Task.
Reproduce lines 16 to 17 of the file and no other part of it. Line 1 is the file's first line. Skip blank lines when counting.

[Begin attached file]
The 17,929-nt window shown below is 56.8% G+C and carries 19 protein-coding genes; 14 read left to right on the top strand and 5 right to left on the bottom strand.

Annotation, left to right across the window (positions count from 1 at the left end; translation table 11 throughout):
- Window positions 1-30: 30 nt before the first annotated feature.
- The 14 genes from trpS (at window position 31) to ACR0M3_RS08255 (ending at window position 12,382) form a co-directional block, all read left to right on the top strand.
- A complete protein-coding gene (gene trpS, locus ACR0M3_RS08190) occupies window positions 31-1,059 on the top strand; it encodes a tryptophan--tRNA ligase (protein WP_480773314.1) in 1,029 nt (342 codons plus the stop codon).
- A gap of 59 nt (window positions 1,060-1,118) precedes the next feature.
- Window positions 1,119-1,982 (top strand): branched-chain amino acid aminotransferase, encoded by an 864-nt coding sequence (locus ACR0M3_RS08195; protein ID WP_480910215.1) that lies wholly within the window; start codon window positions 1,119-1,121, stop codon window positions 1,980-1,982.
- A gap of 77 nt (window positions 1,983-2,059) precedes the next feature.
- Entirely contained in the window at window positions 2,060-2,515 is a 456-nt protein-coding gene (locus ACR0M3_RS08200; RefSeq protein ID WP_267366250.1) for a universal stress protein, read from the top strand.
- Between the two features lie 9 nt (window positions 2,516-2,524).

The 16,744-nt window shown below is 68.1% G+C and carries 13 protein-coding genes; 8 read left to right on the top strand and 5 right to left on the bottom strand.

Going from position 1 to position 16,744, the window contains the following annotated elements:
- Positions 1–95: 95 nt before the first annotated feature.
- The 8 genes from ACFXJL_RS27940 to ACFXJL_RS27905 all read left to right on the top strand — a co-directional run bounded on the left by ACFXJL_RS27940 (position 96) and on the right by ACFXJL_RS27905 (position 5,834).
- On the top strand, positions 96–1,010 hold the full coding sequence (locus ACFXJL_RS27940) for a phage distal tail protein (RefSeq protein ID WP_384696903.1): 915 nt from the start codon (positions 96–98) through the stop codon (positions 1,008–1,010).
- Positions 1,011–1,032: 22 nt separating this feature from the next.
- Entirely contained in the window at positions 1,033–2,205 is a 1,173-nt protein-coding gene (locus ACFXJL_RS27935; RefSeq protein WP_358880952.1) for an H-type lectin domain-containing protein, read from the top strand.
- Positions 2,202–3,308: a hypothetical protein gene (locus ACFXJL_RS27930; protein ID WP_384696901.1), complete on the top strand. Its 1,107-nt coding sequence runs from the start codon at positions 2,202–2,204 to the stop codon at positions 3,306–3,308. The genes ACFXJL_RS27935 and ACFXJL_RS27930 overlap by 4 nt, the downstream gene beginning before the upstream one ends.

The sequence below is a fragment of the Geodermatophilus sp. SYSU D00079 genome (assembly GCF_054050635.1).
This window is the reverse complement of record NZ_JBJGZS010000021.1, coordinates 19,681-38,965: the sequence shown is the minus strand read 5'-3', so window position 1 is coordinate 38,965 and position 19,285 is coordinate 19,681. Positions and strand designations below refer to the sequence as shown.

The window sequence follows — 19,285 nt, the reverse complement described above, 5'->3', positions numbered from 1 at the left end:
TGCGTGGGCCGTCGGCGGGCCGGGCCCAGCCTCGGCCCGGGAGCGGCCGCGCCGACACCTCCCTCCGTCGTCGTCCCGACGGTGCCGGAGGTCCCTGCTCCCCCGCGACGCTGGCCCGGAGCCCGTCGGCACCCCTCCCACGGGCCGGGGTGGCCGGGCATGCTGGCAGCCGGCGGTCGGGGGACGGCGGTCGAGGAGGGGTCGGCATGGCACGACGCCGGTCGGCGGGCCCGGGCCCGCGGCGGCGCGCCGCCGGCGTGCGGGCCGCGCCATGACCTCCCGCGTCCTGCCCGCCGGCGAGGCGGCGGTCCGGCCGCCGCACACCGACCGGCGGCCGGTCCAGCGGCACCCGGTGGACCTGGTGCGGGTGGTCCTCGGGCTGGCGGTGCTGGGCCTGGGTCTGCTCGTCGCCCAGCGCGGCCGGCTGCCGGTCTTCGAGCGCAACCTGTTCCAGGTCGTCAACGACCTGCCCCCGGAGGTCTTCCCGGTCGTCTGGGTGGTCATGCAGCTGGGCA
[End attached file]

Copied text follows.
- Positions 1,011–1,032: 22 nt separating this feature from the next.
- Entirely contained in the window at positions 1,033–2,205 is a 1,173-nt protein-coding gene (locus ACFXJL_RS27935; RefSeq protein WP_358880952.1) for an H-type lectin domain-containing protein, read from the top strand.